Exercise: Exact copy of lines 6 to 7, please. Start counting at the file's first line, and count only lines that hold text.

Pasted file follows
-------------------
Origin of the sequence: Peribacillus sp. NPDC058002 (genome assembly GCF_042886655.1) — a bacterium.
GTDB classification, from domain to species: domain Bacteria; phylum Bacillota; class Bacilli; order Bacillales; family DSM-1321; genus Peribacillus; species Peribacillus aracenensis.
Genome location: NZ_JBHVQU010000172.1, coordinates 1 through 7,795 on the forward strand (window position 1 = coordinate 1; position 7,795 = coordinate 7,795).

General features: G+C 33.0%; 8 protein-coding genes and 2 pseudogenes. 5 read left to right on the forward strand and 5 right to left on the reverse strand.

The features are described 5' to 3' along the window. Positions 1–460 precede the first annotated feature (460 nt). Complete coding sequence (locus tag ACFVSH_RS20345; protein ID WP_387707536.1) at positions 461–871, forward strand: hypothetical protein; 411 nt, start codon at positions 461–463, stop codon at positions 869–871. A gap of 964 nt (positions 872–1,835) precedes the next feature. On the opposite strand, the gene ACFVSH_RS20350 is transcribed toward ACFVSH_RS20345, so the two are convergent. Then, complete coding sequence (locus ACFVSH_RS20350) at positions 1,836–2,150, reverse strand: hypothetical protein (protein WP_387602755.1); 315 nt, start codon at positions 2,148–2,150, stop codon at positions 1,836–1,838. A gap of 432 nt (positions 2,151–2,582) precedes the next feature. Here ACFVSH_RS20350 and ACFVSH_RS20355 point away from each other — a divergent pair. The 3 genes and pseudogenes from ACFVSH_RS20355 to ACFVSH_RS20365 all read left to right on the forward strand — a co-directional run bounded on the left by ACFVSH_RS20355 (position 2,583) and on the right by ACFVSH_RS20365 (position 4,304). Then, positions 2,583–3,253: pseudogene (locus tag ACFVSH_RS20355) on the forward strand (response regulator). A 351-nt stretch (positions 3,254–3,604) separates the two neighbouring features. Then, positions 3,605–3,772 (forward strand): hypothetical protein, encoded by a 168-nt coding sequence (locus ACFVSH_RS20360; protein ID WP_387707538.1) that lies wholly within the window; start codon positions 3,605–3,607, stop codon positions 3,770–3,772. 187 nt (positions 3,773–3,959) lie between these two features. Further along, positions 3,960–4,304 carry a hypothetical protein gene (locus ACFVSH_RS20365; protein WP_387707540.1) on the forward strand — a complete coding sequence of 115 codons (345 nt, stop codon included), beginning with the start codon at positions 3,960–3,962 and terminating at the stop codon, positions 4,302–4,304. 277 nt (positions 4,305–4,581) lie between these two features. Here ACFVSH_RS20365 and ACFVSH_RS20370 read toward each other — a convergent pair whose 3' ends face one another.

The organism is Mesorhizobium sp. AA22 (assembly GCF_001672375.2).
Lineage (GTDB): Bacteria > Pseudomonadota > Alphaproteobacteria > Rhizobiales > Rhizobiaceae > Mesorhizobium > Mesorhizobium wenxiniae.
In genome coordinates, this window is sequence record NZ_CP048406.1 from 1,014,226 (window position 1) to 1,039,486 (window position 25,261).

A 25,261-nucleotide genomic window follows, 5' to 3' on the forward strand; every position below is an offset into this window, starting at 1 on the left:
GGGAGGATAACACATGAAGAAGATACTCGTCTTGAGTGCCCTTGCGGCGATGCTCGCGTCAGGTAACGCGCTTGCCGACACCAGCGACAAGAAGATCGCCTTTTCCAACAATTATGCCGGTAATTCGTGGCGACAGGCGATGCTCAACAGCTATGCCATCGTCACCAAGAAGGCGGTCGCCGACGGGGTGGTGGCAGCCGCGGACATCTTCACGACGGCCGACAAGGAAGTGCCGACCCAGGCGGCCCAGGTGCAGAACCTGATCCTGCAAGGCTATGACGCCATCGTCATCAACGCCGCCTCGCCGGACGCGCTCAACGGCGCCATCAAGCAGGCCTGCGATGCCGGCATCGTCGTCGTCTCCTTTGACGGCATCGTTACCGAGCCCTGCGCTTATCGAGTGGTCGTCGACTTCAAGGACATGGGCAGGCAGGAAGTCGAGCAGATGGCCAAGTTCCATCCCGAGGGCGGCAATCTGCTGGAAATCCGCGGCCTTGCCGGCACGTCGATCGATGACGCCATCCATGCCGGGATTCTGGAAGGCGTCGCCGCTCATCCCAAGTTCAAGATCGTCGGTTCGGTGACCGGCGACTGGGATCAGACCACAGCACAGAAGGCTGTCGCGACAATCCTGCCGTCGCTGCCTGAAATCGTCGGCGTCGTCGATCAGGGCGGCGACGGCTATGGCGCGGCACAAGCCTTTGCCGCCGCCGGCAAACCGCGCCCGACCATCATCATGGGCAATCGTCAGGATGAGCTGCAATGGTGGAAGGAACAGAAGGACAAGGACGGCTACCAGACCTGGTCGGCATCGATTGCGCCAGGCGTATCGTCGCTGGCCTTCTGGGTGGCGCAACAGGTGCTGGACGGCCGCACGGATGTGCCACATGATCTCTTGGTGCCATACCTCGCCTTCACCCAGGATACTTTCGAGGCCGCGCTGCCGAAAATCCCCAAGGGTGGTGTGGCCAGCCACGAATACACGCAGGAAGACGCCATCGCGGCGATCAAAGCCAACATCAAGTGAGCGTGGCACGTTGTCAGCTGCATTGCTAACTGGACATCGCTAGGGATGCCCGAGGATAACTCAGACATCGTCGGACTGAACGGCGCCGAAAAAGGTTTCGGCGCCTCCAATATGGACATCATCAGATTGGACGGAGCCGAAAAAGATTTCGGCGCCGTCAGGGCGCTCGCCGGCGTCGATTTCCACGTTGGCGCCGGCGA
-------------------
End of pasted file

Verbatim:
The organism is Mesorhizobium sp. AA22 (assembly GCF_001672375.2).
Lineage (GTDB): Bacteria > Pseudomonadota > Alphaproteobacteria > Rhizobiales > Rhizobiaceae > Mesorhizobium > Mesorhizobium wenxiniae.